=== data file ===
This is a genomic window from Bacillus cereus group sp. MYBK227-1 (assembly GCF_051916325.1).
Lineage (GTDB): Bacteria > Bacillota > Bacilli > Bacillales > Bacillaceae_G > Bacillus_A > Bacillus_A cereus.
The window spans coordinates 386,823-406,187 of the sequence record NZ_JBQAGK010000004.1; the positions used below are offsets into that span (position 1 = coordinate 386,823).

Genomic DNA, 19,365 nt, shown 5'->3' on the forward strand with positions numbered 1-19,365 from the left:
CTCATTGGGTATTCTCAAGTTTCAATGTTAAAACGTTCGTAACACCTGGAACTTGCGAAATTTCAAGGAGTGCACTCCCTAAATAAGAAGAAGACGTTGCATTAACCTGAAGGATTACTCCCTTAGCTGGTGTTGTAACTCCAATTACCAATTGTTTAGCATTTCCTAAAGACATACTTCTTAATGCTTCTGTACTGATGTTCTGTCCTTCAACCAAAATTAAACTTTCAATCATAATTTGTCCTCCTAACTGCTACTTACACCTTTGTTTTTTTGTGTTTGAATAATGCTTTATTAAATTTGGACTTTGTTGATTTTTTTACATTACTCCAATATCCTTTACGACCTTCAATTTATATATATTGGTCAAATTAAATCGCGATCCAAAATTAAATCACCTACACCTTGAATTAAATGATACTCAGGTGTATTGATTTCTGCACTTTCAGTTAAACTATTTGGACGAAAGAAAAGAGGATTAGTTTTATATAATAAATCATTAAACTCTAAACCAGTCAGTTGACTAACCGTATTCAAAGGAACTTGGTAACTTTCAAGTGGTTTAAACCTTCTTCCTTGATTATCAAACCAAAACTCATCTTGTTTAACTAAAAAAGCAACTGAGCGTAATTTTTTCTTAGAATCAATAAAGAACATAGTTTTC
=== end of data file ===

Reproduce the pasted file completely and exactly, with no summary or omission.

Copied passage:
This is a genomic window from Bacillus cereus group sp. MYBK227-1 (assembly GCF_051916325.1).
Lineage (GTDB): Bacteria > Bacillota > Bacilli > Bacillales > Bacillaceae_G > Bacillus_A > Bacillus_A cereus.
The window spans coordinates 386,823-406,187 of the sequence record NZ_JBQAGK010000004.1; the positions used below are offsets into that span (position 1 = coordinate 386,823).

Genomic DNA, 19,365 nt, shown 5'->3' on the forward strand with positions numbered 1-19,365 from the left:
CTCATTGGGTATTCTCAAGTTTCAATGTTAAAACGTTCGTAACACCTGGAACTTGCGAAATTTCAAGGAGTGCACTCCCTAAATAAGAAGAAGACGTTGCATTAACCTGAAGGATTACTCCCTTAGCTGGTGTTGTAACTCCAATTACCAATTGTTTAGCATTTCCTAAAGACATACTTCTTAATGCTTCTGTACTGATGTTCTGTCCTTCAACCAAAATTAAACTTTCAATCATAATTTGTCCTCCTAACTGCTACTTACACCTTTGTTTTTTTGTGTTTGAATAATGCTTTATTAAATTTGGACTTTGTTGATTTTTTTACATTACTCCAATATCCTTTACGACCTTCAATTTATATATATTGGTCAAATTAAATCGCGATCCAAAATTAAATCACCTACACCTTGAATTAAATGATACTCAGGTGTATTGATTTCTGCACTTTCAGTTAAACTATTTGGACGAAAGAAAAGAGGATTAGTTTTATATAATAAATCATTAAACTCTAAACCAGTCAGTTGACTAACCGTATTCAAAGGAACTTGGTAACTTTCAAGTGGTTTAAACCTTCTTCCTTGATTATCAAACCAAAACTCATCTTGTTTAACTAAAAAAGCAACTGAGCGTAATTTTTTCTTAGAATCAATAAAGAACATAGTTTTC